Title Insurance Defalcation — Preparing For and Responding To Financial Liabilityby Punctual Abstract
Real estate transactions typically entail the exchange of large sums of money through several different channels. As such, even small title organizations can have temporary access to millions of dollars via an escrow account. The title insurance sector relies on trustworthiness and reliability, but preparing for the possibility of fund mismanagement and limiting liability is one of the most important tasks any insurer can undertake.
What Exactly Is a Defalcation?
Legally speaking, defalcation occurs whenever any entity in charge of funds uses those funds for purposes other than what was intended. In the title world, it specifically refers to instances where an individual title insurance agent misappropriates or misdirects money held in trust for parties involved in a real estate transaction. While the defalcation may be the responsibility of an individual agent, it also has severe implications for the insuring organization. Fortunately, the law equips insurers with the necessary tools for liability management and response, allowing them to control the organization’s overall exposure.
Negligent vs. Intentional Defalcations
It is important to note that the concept is not always linked to deliberate fund misappropriation. Shoddy account practices or general disorganization can cause “negligent” defalcation, which involves its own set of considerations. Conversely, an “intentional” defalcation occurs when a title agent short on operating funds dips into escrowed monies, moving dollars into their own account to cover a budget shortfall. While these agents typically intend to repay the difference, they often find themselves over their heads and unable to come up with the missing funds — a problem exacerbated by the fact that the shortages can go unnoticed for weeks or even months.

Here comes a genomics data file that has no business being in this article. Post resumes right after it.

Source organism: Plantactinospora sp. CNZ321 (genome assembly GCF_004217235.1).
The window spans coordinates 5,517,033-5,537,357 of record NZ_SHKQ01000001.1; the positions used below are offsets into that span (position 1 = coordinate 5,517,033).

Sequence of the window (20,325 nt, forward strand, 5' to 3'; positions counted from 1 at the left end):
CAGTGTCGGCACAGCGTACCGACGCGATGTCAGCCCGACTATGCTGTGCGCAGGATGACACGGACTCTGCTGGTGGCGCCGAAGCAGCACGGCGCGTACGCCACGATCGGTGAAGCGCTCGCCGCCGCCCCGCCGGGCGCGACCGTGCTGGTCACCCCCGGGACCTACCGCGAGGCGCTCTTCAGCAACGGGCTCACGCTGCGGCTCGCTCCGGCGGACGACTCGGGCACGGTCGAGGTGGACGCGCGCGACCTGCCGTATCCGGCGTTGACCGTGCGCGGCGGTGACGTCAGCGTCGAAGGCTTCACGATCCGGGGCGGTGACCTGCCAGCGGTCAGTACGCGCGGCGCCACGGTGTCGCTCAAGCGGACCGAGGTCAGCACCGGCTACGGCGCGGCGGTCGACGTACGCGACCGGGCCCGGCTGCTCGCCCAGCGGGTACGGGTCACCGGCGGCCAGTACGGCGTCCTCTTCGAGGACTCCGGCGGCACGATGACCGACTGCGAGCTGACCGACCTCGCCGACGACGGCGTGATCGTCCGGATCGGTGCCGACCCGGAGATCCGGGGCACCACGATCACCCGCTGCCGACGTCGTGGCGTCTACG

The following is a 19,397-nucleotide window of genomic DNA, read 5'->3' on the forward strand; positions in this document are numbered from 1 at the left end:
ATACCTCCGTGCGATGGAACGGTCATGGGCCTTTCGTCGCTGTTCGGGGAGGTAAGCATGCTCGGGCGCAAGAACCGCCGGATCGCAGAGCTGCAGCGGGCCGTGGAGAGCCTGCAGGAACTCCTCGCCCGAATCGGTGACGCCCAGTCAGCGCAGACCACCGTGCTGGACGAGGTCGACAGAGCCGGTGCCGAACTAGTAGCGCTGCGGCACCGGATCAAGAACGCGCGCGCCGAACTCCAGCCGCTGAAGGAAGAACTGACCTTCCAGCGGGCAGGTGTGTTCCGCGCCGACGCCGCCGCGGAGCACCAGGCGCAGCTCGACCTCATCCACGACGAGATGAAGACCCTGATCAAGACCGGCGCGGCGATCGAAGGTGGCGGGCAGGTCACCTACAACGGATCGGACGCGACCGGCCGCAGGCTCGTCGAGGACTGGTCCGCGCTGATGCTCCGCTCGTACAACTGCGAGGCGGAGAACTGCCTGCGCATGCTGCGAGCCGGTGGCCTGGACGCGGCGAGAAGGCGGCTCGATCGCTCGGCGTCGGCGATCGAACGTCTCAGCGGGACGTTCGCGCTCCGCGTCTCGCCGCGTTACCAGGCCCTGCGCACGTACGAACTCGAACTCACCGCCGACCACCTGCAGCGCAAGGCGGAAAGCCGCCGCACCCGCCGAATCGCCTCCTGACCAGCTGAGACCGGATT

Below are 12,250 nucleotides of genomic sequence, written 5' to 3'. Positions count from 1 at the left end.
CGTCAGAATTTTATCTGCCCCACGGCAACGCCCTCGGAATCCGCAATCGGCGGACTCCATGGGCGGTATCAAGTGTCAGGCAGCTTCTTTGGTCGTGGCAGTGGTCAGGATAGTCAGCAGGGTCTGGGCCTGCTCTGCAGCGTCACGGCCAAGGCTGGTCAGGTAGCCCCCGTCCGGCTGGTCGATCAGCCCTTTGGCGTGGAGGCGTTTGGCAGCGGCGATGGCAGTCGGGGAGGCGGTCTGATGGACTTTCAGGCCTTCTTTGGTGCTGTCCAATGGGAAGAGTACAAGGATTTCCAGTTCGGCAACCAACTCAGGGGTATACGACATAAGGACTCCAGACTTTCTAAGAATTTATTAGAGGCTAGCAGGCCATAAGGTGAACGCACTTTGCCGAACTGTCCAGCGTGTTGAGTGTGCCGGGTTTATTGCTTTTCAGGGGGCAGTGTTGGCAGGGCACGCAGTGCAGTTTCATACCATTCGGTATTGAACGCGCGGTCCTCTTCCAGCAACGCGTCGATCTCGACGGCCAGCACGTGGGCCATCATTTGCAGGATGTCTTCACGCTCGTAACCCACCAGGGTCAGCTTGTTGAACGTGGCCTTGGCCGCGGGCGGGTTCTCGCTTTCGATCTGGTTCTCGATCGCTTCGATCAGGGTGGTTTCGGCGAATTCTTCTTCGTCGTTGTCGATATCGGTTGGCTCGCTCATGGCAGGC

Intentional defalcations can also happen when unscrupulous clients pressure the agent to improperly move around escrowed funds; for example, demanding that loan payoff funds be delivered directly to a developer instead of to their mortgage lender. Since title agents often rely on a small number of clients for a large majority of their business, one unethical client can wield a great deal of power. Mortgage brokers, real estate agents, developers and other property professionals have used title escrow accounts as personal piggy banks, leaving a mess for the agent and insurer to clean up themselves.
So what can title insurers do? Organizational, top-to-bottom transparency and ethical buy-in are musts. Legally, many insurers also retain dedicated legal counsel to watch out for and address red flags, such as a failure to regularly reconcile trust/escrow accounts, NSF notices on checks from said accounts, or heavily edited HUD-1 statements.
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